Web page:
Indian Souvenirs in Delhi…with as little hassle as possible.

2 Oct

A legacy post, which I found in my draftbox, and duly finished up:

Delhi can be an intimidating city for a newcomer.  Its rickety apartments offer little shelter from the elements (suffocating heat or jacket-penetrating cold…there are only 3 weeks of good weather per year). The stench of humans, waste, or burning leaves mixes with the noise pollution of millions of cars gridlocked on the road and honking.  The expat becomes used to these things, but there is one thing which never goes away and is always annoying:  the haggling.

Oh, the brazenness of rickshaw drivers and merchants!   I was once told candidly that my English constituted a 10 rupee surcharge, despite having a meter inside the rickshaw.  During a shopping trip for mosquito nets, armed with the knowledge of mosquito net prices, I told vendors, in Hindi, that I lived in Delhi and had friends who had bought from them at the fair price.  I was still quoted the normal 200% markup.  My Indian friends had to argue with the shopkeepers, yelling, for 30 minutes for me to obtain the fair price.

Unless you’re a superhuman, superawesome bargainer, it is almost impossible to obtain a local price.  It is often impossible for locals to obtain a local price.  Sometimes bargaining takes knowing key words, such as “junk jewelry”–which signifies that you’re not looking for real silver/expensive stuff, but normal jewelry.  My advice would be to avoid bargaining, save your efforts, and shop at fixed price places (because it is difficult to bargain for much less than what you’ll get at a fixed price shop.  You may have knocked 70% off the original offer, but that is still 30% above fair price.)

Here’re my favourite places to shop + things to buy:


  • Tribes India:   Best shopping experience in India, bar none.  There are quite a few scattered across India. Government-owned, this shop offers fixed, fair prices (much better than FabIndia, another great, though pricey store).  Best of all, your purchase is supporting the various craftsman and tribes of India.  Great selection including scarves, sculptures, stationary, jewelry, organic products, bags and even more products out of the normal touristy fare.  For example, I bought some lovely wild silk ties (made from wild silk worms) for $4 each, an awesome metal-cast pig for 50 cents, neem soap, handmade recycled paper, and a tapestry.  Wonderful staff. At the end of purchase, you’re given a 10% discount card for the next purchase and all of my items were gift-wrapped, complementary service.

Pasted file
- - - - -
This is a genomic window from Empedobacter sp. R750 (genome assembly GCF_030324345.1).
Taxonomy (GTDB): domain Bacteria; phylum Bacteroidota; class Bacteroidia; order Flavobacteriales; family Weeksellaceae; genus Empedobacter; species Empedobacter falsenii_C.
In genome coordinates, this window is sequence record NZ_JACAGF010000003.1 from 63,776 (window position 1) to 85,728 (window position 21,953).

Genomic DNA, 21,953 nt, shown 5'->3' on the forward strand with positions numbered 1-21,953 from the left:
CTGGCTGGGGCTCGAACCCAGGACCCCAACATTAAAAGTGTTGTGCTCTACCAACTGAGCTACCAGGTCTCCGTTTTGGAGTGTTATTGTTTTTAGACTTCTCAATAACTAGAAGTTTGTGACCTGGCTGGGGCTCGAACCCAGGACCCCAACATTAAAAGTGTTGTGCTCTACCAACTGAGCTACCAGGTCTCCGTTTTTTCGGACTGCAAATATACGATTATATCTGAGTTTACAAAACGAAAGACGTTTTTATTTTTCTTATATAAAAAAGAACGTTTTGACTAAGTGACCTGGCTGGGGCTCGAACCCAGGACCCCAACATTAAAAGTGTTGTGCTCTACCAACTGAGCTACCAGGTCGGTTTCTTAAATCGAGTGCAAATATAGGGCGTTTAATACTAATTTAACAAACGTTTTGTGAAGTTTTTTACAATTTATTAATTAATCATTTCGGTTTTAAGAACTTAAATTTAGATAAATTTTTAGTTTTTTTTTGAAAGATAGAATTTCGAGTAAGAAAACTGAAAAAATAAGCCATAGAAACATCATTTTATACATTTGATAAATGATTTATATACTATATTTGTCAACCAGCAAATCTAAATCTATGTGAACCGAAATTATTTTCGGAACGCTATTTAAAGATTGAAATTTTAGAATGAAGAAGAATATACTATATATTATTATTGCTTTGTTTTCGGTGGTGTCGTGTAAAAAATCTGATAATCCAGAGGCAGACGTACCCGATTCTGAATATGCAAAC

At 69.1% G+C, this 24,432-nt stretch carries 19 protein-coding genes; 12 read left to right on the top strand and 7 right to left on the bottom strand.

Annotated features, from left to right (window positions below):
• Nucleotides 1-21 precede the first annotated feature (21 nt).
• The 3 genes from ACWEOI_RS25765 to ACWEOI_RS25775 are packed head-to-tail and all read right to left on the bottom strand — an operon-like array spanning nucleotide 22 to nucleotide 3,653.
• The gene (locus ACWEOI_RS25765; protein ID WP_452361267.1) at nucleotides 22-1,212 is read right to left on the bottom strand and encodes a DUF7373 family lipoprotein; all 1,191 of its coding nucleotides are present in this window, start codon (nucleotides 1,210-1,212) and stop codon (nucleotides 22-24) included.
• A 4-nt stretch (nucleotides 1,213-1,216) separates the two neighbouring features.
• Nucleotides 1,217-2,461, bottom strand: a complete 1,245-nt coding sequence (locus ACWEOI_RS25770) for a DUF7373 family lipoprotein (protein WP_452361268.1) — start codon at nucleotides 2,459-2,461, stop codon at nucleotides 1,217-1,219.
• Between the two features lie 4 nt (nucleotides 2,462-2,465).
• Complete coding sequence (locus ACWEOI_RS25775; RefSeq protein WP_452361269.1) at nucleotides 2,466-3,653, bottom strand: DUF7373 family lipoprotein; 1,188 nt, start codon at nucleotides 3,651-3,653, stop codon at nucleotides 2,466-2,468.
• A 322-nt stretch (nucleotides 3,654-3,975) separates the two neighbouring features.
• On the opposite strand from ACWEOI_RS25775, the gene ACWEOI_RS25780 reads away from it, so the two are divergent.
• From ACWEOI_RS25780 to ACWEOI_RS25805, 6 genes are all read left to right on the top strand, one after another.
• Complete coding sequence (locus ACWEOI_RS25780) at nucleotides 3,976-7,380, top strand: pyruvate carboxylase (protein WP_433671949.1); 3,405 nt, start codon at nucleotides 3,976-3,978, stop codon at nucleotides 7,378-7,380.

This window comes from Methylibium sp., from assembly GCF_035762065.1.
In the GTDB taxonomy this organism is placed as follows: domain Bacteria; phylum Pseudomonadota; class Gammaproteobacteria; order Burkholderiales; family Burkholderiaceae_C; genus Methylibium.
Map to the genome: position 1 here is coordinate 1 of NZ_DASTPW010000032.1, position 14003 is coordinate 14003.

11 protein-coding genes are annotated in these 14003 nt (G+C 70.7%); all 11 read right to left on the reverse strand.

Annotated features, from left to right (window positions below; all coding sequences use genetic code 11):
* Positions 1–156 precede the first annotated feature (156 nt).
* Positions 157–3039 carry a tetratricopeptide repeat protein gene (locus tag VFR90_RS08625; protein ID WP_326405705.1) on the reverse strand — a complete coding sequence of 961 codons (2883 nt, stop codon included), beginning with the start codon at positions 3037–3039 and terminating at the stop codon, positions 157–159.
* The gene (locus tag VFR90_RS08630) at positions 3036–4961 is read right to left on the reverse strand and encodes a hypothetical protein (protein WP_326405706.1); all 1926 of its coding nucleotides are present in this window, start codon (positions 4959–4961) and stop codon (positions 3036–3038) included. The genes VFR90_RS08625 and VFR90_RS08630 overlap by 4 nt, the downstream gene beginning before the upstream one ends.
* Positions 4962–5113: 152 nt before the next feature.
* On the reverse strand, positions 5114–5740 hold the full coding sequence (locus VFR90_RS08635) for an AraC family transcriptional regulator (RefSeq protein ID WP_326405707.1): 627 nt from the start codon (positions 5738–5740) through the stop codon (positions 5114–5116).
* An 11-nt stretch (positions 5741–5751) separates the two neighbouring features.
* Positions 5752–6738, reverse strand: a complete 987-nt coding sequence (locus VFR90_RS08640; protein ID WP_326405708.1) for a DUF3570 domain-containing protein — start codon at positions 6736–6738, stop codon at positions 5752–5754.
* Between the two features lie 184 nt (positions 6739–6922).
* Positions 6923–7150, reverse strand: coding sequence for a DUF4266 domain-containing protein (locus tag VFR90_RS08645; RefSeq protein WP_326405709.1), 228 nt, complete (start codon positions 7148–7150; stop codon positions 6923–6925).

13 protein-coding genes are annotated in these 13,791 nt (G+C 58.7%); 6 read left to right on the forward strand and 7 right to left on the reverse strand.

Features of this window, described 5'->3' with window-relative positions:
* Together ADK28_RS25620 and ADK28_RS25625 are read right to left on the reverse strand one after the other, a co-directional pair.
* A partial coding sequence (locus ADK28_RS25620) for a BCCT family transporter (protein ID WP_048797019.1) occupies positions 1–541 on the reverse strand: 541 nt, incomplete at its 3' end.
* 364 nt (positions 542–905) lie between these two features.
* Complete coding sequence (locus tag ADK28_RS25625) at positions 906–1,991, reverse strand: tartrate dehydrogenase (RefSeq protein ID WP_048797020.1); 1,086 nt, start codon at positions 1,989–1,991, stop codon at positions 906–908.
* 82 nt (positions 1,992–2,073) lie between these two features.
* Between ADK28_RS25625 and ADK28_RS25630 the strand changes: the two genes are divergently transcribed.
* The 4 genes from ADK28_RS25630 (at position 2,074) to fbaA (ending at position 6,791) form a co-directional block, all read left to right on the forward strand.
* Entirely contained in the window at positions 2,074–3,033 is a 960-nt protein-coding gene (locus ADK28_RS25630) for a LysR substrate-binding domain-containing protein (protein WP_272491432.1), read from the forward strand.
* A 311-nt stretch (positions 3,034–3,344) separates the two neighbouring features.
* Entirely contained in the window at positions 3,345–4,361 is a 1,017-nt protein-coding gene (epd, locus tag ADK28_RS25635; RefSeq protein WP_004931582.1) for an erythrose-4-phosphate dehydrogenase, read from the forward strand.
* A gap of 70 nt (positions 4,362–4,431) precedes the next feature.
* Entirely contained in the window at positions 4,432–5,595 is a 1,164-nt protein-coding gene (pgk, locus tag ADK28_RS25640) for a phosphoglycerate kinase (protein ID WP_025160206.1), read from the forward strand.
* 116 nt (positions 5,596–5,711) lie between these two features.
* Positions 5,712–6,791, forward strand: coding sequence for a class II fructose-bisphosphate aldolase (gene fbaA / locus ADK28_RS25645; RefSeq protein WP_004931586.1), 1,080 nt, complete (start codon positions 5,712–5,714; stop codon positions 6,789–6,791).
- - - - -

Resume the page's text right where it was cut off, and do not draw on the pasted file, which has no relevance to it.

• Tatsat (Hauz Khas market): One of the few fair-trade places I can find in Delhi.  Boasts jewelry, elephant and camel poo paper, bags, paper-mache Kashmiri boxes (the cheapest I’ve seen anywhere), clothes, etc.  Cutely, your purchase is bundled in shopping bag made of recycled newspaper.
  • Lajpat Nagar market:  One of the best markets to shop at for kurthas, clothes, those sparkly shoes, scarves, and everything which a normal Indian would buy.
  • Surreal (Vasant Kunj DLF Promenade mall, bottom floor, right of Zara on first floor):  You’ll notice that foreign brands in India are super-expensive, even more so than in the U.S.  This is because of recently raised import duties.  A local brand, Surreal offers stylish Western clothes, with a touch of Indian craftsmanship and instinct for patterns.  It’s mostly geared for men, with a diverse button-down collection featuring divine textures, but the small women’s section is nothing short of amazing.
  • Van Heusen:  It can be hard to find stylish clothes without plunging necklines in the States.  A conservative country, India solves this problem for you and even makes the Chinese collar look sexy, placing it on flirty blouses.  Although its business clothes are nothing to write home about, Van Heusen’s party line is absolutely fantastic.
  • Da Milano: Don’t let the name fool you.  Though it sounds like an Italian knockoff, this locally made Indian brand of bagwear (they claim that they learned the trade in Italy) is the real deal.
  • Kurthas/Saris/Cotton pants/Custom tailored dresses: You’ll need the sari for the inevitable Indian wedding.  The cotton pants are the most comfortable item in the heat (and Rs.80!).  If you can find a good tailor, they can make a satin cocktail dress for pennies.
  • Scarves/Stoles: Look for exotic weaves, such as angora (super-warm and light).
  • Kashmiri trick boxes and paper mache boxes: Believe it or not, there is a season for souvenirs, esp. those from Kashmir.  These lovable wooden boxes with a trap latch are available from Jan-May.  The paper-mache boxes are available all year long.
  • Art: I deeply regret not purchasing any art from India.  What can I hang on my walls?  There’s some nice watercolors and blue ink drawings at Dilli Haat, tourist trap.

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